1. Limited time only! Sign up for a free 30min personal tutor trial with Chegg Tutors
    Dismiss Notice
Dismiss Notice
Join Physics Forums Today!
The friendliest, high quality science and math community on the planet! Everyone who loves science is here!

B Da Vinci's flying machine meets solar sail?

  1. May 12, 2016 #1
    so the question has been previously answered as to what would happen if a fan was in the vacuum of space. but the responses I seen all ask what the fan would push on or up against. what if the fan where to push against light? solar sails are able to have a force push against them in space?
     
  2. jcsd
  3. May 12, 2016 #2
  4. May 12, 2016 #3
    Could u not make a solar sail kinda like Davinci's flying machine ? Or does that just sound cool ... And then if the base must rotate then why not make it corkscrew shaped and also solar sail?


    ........... One word a day???? Today's word is procrastinanigans..... The act of procrastinating your shenanigans
     
  5. May 13, 2016 #4

    A.T.

    User Avatar
    Science Advisor
    Gold Member

    So the question here is: Can a spinning fan like solar sail produce more thrust, than a non spinning one, with the same surface area?
     
  6. May 13, 2016 #5

    phinds

    User Avatar
    Gold Member
    2016 Award

    Well, it seems to me that's hardly the only question. The big question I see is, what powers the fan? The OP clearly envisions the fan pushing against light, not passively being pushed BY light.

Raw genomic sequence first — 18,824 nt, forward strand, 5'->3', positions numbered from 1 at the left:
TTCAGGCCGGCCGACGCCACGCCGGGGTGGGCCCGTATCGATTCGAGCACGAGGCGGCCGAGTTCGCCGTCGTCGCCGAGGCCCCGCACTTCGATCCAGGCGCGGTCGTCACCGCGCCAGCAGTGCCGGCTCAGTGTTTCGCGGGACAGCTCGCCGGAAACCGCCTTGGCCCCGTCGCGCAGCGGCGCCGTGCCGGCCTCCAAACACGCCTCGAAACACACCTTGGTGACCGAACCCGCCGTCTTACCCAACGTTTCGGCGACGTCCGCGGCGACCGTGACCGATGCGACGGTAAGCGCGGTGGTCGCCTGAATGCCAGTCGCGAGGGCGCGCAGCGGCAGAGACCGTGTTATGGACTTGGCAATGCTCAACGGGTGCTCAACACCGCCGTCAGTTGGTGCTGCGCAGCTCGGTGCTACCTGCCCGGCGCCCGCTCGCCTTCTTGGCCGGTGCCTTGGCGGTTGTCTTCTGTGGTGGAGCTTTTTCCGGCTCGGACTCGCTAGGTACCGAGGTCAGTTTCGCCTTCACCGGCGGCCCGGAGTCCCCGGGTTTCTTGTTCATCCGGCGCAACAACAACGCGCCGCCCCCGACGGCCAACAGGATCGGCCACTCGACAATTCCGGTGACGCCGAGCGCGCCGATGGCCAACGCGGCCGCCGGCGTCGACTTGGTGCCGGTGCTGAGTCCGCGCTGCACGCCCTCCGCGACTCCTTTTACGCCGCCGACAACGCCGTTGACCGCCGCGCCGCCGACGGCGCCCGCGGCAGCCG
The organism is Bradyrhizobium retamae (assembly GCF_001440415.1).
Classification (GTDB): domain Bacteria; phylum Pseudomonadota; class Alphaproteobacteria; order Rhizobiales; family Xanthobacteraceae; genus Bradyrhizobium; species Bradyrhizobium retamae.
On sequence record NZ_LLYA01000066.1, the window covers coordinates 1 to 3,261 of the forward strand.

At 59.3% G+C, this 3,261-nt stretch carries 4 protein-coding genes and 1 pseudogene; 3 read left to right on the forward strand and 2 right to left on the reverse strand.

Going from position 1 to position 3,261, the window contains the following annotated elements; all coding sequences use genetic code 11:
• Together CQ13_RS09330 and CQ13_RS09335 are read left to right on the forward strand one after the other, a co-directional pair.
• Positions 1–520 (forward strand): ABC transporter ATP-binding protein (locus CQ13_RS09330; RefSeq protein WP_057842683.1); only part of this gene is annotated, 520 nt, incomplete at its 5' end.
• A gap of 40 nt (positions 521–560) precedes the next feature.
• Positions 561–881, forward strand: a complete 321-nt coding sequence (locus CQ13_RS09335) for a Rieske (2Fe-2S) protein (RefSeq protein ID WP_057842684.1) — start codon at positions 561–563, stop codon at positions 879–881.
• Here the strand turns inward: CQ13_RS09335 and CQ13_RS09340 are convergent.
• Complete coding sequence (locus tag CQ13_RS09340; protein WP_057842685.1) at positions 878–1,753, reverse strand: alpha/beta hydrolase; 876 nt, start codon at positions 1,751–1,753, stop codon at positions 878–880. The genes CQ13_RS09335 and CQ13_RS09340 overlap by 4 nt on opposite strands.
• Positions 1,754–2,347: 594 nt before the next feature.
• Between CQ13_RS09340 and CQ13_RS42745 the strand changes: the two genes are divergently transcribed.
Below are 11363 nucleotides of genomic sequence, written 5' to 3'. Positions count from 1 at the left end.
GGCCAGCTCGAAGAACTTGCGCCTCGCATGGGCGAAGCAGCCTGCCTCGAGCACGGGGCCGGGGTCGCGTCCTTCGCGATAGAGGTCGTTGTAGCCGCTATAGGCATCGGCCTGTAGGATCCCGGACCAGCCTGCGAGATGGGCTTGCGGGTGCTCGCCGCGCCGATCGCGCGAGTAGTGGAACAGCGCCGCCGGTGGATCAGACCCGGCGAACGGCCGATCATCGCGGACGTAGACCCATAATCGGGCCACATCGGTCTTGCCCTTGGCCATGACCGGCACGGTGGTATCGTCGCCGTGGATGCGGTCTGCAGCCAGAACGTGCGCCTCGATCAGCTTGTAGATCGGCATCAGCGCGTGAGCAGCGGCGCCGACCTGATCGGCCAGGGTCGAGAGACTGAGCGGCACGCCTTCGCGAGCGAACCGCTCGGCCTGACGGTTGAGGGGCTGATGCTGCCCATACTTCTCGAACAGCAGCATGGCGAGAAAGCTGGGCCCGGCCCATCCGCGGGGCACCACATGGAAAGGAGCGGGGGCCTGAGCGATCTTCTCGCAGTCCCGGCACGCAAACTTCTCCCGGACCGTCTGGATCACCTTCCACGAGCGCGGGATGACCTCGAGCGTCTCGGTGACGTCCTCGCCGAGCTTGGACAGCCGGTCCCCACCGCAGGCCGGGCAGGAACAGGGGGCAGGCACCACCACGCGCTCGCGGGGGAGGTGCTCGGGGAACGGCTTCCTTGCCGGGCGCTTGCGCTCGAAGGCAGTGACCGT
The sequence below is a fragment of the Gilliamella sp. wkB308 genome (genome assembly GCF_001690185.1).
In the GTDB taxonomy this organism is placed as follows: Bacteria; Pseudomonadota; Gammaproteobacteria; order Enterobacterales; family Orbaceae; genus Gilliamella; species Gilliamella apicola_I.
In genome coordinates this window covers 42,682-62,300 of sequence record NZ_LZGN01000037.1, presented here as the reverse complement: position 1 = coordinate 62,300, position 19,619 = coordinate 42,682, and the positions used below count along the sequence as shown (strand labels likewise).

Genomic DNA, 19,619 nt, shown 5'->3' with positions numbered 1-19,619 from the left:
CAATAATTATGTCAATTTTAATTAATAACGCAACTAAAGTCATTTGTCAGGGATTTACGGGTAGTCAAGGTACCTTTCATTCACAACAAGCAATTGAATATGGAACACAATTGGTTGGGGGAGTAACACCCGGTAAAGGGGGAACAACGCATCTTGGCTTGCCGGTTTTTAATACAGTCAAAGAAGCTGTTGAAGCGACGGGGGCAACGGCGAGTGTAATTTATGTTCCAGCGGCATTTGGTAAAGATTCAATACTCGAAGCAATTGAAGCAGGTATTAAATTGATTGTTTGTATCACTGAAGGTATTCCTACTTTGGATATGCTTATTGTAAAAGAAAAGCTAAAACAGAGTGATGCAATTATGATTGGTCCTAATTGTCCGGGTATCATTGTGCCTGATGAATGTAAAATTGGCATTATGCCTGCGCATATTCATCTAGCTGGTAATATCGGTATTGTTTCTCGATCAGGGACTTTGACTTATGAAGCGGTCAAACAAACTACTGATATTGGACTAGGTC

7. May 13, 2016 #6
    That's something I have been wondering... Which I think if we could harness an extra thrust some how from the light.. I mean I doubt a fan will but maybe more a screw?
     
  8. May 13, 2016 #7
    With no resistance in space I guess it wouldn't really help
    The fan is powered by light of course... ?? Solar energy... Or does light work different in space?
     
  9. May 13, 2016 #8

    phinds

    User Avatar
    Gold Member
    2016 Award

    Sure, that works, but my point is that I don't think you can use the energy in the light twice, so all of the energy that goes into turning the fan does not go into moving the vehicle forward, so you get less efficiency than a plain old solar sail.
     
  10. May 14, 2016 #9

    A.T.

    User Avatar
    Science Advisor
    Gold Member

    Yes, but the first question is, if rotation can really increase the force on a propeller shaped solar sail. And unlike with a propeller in a tailwind of air, the answer is not that obvious to me for light.
     
  11. May 14, 2016 #10

    Vanadium 50

    User Avatar
    Staff Emeritus
    Science Advisor
    Education Advisor

    What extra thrust? Consider a simple mirror. Light with momentum p comes in and light with -p goes out. How do you get any more momentum? That's all there is.
     
  12. May 14, 2016 #11

    phinds

    User Avatar
    Gold Member
    2016 Award